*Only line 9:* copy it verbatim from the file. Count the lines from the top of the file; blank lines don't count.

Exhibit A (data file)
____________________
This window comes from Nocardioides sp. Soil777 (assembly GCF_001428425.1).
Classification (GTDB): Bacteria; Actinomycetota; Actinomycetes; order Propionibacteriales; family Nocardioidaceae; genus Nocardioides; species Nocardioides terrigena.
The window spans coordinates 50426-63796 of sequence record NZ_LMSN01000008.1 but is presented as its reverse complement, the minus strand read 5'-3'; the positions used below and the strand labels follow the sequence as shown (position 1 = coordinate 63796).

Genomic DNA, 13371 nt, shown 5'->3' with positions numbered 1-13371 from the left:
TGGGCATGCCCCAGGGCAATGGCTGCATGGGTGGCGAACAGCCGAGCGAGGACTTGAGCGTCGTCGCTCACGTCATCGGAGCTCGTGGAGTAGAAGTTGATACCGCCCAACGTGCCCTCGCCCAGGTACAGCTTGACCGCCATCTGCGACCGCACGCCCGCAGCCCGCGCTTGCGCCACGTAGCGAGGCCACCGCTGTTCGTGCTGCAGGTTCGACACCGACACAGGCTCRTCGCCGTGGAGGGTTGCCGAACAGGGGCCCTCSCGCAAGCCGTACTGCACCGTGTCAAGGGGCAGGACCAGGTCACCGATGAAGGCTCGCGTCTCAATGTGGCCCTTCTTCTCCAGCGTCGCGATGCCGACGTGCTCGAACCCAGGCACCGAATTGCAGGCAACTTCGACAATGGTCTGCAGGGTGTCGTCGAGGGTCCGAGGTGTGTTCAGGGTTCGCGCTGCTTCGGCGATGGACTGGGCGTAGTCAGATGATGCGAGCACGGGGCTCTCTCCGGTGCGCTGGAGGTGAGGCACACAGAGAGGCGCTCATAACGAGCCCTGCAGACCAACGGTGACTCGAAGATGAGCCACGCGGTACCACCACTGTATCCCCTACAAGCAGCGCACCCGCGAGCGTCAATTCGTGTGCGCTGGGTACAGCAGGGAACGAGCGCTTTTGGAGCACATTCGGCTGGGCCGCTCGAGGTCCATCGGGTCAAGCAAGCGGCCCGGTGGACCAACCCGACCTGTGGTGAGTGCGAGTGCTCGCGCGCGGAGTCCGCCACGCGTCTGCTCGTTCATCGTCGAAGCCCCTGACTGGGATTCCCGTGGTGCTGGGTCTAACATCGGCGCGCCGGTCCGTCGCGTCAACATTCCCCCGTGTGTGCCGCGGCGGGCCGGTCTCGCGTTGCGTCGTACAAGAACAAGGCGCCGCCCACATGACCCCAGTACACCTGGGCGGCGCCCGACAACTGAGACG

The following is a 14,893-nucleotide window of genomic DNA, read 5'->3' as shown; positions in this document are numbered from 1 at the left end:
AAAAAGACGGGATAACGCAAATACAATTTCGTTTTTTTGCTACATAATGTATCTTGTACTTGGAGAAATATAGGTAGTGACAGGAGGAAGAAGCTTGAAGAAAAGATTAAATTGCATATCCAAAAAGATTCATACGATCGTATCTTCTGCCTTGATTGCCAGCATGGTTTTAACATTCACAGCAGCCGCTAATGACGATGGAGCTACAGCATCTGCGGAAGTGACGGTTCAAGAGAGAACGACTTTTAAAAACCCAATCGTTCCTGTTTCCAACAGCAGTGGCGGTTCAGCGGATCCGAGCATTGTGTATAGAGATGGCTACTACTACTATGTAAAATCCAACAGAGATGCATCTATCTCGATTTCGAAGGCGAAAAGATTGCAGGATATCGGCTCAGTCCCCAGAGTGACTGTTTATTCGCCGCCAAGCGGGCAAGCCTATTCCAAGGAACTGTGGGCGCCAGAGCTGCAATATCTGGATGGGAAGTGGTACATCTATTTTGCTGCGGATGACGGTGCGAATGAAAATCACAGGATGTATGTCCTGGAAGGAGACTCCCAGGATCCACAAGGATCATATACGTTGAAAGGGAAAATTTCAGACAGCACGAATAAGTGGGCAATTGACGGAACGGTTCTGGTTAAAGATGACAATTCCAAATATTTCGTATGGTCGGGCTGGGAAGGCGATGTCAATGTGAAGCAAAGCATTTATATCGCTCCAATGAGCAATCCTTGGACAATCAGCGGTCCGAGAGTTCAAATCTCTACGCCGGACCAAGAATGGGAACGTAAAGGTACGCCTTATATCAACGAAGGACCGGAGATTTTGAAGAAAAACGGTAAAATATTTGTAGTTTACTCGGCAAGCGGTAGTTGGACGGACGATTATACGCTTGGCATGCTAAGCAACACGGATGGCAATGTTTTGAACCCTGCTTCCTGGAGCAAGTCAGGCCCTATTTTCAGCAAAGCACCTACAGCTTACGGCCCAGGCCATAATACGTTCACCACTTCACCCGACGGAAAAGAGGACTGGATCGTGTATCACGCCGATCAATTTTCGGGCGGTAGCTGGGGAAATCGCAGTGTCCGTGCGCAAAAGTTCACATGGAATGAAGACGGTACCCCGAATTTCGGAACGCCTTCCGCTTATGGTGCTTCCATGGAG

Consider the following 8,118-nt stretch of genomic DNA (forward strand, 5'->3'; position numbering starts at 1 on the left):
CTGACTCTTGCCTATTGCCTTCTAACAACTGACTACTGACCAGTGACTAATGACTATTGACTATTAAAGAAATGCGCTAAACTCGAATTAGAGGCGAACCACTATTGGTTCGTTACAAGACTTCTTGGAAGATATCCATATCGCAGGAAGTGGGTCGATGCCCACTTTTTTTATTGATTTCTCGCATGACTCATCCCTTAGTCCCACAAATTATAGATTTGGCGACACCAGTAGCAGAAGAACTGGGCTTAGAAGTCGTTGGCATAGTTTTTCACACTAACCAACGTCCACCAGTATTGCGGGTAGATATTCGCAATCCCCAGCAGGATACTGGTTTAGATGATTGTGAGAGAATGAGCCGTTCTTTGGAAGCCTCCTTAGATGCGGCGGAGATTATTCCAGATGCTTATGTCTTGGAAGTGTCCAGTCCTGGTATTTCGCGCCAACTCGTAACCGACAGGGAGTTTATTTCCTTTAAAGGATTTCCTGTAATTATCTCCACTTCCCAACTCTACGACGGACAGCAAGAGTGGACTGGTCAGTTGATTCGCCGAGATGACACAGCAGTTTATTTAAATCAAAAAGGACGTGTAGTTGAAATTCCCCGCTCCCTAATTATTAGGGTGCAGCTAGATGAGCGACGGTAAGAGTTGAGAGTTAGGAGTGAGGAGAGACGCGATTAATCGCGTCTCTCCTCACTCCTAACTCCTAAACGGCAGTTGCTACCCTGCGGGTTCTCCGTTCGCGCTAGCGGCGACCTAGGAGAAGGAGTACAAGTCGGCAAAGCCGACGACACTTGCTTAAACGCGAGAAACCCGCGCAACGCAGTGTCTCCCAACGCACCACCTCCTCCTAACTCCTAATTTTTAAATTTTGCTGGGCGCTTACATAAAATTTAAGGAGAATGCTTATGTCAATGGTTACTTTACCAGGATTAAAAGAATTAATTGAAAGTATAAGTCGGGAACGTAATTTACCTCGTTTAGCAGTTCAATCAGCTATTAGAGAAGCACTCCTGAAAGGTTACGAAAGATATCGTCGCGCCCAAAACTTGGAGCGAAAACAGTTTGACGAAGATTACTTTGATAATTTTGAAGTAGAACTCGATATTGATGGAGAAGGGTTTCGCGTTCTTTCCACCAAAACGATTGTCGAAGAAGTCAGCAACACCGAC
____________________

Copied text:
CTGACTCTTGCCTATTGCCTTCTAACAACTGACTACTGACCAGTGACTAATGACTATTGACTATTAAAGAAATGCGCTAAACTCGAATTAGAGGCGAACCACTATTGGTTCGTTACAAGACTTCTTGGAAGATATCCATATCGCAGGAAGTGGGTCGATGCCCACTTTTTTTATTGATTTCTCGCATGACTCATCCCTTAGTCCCACAAATTATAGATTTGGCGACACCAGTAGCAGAAGAACTGGGCTTAGAAGTCGTTGGCATAGTTTTTCACACTAACCAACGTCCACCAGTATTGCGGGTAGATATTCGCAATCCCCAGCAGGATACTGGTTTAGATGATTGTGAGAGAATGAGCCGTTCTTTGGAAGCCTCCTTAGATGCGGCGGAGATTATTCCAGATGCTTATGTCTTGGAAGTGTCCAGTCCTGGTATTTCGCGCCAACTCGTAACCGACAGGGAGTTTATTTCCTTTAAAGGATTTCCTGTAATTATCTCCACTTCCCAACTCTACGACGGACAGCAAGAGTGGACTGGTCAGTTGATTCGCCGAGATGACACAGCAGTTTATTTAAATCAAAAAGGACGTGTAGTTGAAATTCCCCGCTCCCTAATTATTAGGGTGCAGCTAGATGAGCGACGGTAAGAGTTGAGAGTTAGGAGTGAGGAGAGACGCGATTAATCGCGTCTCTCCTCACTCCTAACTCCTAAACGGCAGTTGCTACCCTGCGGGTTCTCCGTTCGCGCTAGCGGCGACCTAGGAGAAGGAGTACAAGTCGGCAAAGCCGACGACACTTGCTTAAACGCGAGAAACCCGCGCAACGCAGTGTCTCCCAACGCACCACCTCCTCCTAACTCCTAATTTTTAAATTTTGCTGGGCGCTTACATAAAATTTAAGGAGAATGCTTATGTCAATGGTTACTTTACCAGGATTAAAAGAATTAATTGAAAGTATAAGTCGGGAACGTAATTTACCTCGTTTAGCAGTTCAATCAGCTATTAGAGAAGCACTCCTGAAAGGTTACGAAAGATATCGTCGCGCCCAAAACTTGGAGCGAAAACAGTTTGACGAAGATTACTTTGATAATTTTGAAGTAGAACTCGATATTGATGGAGAAGGGTTTCGCGTTCTTTCCACCAAAACGATTGTCGAAGAAGTCAGCAACACCGAC